August 2023 Market Trends Update

Over-the-Road Services

Robert Sutton, Executive Vice President of Innovation at BNSF Logistics, reviews how month-over-month market and economic factors affect transportation and the supply chain.


The US labor market showed new jobs created: 187,000 – up from a downward revised 185K increase in June – marking the first-time job growth has been below 200K for two consecutive months since the beginning of the pandemic.  

•  The unemployment rate fell slightly from 3.6% to 3.5%
•  Hourly pay was up 0.4% in July, leaving the annual gain at 4.4%
Labor participation was flat at 62.6%
The largest gains were in healthcare (87K) and education (23K) 

Most of the rise in inflation was due to rising housing costs, which were up 0.4% for the month and up 8% over the last year.  

•  Headline CPI rose 0.2% in July for the second month in a row 
•  Consumer confidence increased in July from 110.1 to 117.0  

Retail sales in July rose by 0.7%, the biggest increase in 6 months.  

•  Strong internet sales due to Amazon Prime Day in July helped push up activity. 
•  Sales at restaurants and bars surged by 1.4% 
Real sales have largely leveled off since huge growth in 2021 and 2022. 

New home starts increased by 3.9% in July to 1.45 million annual pace. This is still below May’s pace of 1.56 million.  

•  Single-family construction rose by 6.7% while multi-family was flat. 
Building permits for new homes rose by 0.1% to to annual rate of 1.44 million units. 

New orders rose sharply in July by 4.7% due to significant orders of aircrafts. Net of transportation orders, the increase was a much milder 0.6% but still positive to see an increase versus contraction in this sector.  Orders for autos rose by 0.3%  

•  Business investment slowed to a 0.2% increase 
•  Industrial production rose in July by 1.0% 
The output for mining rose by 0.5% 
Utilities rose by 5.4%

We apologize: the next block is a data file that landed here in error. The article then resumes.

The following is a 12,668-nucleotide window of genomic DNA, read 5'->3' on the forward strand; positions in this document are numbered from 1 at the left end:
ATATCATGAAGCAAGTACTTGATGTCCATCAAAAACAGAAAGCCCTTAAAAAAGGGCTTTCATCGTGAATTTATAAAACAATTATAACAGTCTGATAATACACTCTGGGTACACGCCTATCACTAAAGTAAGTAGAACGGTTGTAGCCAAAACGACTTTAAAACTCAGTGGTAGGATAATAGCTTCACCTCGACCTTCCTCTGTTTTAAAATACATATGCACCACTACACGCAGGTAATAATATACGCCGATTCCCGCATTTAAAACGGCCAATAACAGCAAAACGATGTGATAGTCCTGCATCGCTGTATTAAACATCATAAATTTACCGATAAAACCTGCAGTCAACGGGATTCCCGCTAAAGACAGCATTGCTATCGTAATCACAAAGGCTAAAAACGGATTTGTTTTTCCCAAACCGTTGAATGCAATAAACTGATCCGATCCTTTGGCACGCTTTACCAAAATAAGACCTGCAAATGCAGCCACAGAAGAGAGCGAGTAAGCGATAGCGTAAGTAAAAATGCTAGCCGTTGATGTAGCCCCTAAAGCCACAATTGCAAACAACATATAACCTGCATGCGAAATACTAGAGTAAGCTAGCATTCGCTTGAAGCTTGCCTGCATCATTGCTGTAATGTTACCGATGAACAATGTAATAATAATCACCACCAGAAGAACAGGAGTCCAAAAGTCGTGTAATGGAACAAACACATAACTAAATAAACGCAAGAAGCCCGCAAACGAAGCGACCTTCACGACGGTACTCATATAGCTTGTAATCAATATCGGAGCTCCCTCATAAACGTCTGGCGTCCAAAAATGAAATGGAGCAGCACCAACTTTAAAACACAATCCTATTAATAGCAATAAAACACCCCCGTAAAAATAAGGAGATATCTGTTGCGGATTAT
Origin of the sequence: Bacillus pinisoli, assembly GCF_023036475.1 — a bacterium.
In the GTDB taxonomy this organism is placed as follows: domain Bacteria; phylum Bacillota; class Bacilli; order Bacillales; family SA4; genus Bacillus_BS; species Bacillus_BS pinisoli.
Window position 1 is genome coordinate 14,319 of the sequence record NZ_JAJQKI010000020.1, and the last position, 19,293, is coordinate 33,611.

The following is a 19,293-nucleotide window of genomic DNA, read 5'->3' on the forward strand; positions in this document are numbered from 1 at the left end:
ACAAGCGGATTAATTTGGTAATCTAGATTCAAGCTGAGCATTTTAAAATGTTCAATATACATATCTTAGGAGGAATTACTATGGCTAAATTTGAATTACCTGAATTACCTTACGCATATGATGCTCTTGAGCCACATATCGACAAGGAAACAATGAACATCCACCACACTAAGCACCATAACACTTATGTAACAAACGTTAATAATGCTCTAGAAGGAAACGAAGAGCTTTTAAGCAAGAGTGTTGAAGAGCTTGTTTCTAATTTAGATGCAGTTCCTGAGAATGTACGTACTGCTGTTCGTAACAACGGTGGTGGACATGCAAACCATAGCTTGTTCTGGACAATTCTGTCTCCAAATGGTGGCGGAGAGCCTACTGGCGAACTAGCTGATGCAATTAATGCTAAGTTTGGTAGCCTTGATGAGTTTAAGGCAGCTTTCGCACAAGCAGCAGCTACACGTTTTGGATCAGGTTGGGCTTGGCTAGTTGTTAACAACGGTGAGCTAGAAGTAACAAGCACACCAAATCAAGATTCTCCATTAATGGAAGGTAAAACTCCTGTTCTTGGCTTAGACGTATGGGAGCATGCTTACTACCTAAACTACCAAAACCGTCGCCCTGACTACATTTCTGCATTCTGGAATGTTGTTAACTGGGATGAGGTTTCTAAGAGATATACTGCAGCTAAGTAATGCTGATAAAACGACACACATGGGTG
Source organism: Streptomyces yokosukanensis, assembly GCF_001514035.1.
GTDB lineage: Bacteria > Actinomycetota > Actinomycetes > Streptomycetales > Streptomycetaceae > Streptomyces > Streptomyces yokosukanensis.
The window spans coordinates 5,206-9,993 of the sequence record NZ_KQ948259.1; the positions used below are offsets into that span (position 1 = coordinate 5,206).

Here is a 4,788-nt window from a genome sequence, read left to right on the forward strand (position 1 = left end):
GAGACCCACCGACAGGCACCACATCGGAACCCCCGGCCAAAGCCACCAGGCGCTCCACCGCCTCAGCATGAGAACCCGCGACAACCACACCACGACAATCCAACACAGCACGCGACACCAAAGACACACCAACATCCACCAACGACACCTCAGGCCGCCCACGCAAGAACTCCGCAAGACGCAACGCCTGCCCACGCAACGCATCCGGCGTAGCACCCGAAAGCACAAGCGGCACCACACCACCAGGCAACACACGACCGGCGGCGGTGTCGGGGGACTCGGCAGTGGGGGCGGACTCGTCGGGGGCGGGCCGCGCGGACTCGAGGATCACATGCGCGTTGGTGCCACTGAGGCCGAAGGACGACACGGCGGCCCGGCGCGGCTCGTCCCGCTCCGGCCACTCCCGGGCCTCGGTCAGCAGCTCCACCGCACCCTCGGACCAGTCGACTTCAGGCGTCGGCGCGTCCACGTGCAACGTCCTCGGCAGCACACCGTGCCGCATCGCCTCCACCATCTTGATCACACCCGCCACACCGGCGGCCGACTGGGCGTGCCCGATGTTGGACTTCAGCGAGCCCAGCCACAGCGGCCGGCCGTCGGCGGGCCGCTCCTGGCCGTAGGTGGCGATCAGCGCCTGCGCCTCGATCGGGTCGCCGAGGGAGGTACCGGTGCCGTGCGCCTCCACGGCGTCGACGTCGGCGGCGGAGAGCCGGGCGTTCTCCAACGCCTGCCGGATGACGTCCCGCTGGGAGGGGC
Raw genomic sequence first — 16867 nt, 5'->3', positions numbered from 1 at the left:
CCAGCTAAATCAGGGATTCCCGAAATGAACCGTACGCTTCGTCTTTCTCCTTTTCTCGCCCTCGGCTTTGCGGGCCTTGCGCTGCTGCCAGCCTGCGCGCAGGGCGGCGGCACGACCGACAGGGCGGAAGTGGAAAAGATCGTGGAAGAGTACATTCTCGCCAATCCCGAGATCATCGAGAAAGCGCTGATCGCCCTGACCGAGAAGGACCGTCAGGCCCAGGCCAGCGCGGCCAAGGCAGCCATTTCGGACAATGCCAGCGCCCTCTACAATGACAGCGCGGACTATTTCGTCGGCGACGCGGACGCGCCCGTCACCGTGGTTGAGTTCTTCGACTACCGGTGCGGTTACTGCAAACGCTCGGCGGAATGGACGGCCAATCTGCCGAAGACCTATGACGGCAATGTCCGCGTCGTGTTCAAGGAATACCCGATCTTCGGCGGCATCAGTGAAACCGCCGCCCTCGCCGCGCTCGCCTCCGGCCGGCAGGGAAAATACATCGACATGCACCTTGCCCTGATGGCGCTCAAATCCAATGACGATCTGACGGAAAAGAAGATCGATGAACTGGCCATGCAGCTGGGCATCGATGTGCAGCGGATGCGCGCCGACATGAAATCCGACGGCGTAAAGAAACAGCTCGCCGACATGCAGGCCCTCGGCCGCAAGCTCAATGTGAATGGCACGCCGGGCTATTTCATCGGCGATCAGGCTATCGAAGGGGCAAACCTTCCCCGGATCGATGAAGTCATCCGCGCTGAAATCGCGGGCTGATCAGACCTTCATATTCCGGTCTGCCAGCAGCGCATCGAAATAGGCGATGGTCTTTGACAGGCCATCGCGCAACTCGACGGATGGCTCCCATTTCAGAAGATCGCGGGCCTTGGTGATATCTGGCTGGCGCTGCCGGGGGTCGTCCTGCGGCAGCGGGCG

Capacity utilization dropped from 78.9% in June to 79.1% in July 



July Manufacturing PMI® stayed in contraction territory at 46.4 (but was up slightly from June’s reading of 46.0) for the ninth consecutive monthly decline 

•  Demand fell, with New Orders contracting, New Export Orders moving deeper into contraction, Customers’ Inventories showing movement to balance but still in contraction, and Backlog of Orders improving but still deep into contraction 
•  Output/Consumption (Production and Employment) was negative with a combined 2.1-percentage point impact on the PMI® 
Employment fell deeper into contraction 

The shift in consumer spending to services versus goods indicates that the freight recession continues and is likely to continue until downstream participants look to replenish inventories.    

•  The LMI index slipped further into contraction territory in July with a reading of 45.4 (down from 45.6 in June) and marking the 3rd consecutive month in contraction
•  Inventory Levels dropped further into contraction territory at 41.9 – down 1.0 point from June 
Transportation Capacity was 65.6 – down 5.6 points from June 
Transportation Utilization dropped further into contraction at 41.8 from 46.8 

Inventory Costs continued to rise to 60.5. Future index shows prices to continue to expand, but with a reading of 60.4. Warehousing Capacity continues to loosen up with a reading of 64.4. Warehousing Prices were down slightly at 60.6 but still showing expansion. Future index was 63.4 (up 2.5 points) showing an expectation for continued price increases  

The shipments component of the Cass Freight Index® fell 1.2% m/m in July on a seasonally adjusted basis. On a y/y basis, the index was 8.9% lower in July after a 4.7% decline in June.  

•  The expenditures component, which measures the total amount spent on freight, fell 2.8% m/m and 24.4% y/y in July 
•  Inferred Freight Rates decreased 0.8% m/m 

Preliminary Class 8 net orders for July were stronger than expected at 13,500 (down 8% from June but up 25% from last July.  Expectations have been for orders to drop even more, but that has not happened as build activity still is below replacement levels.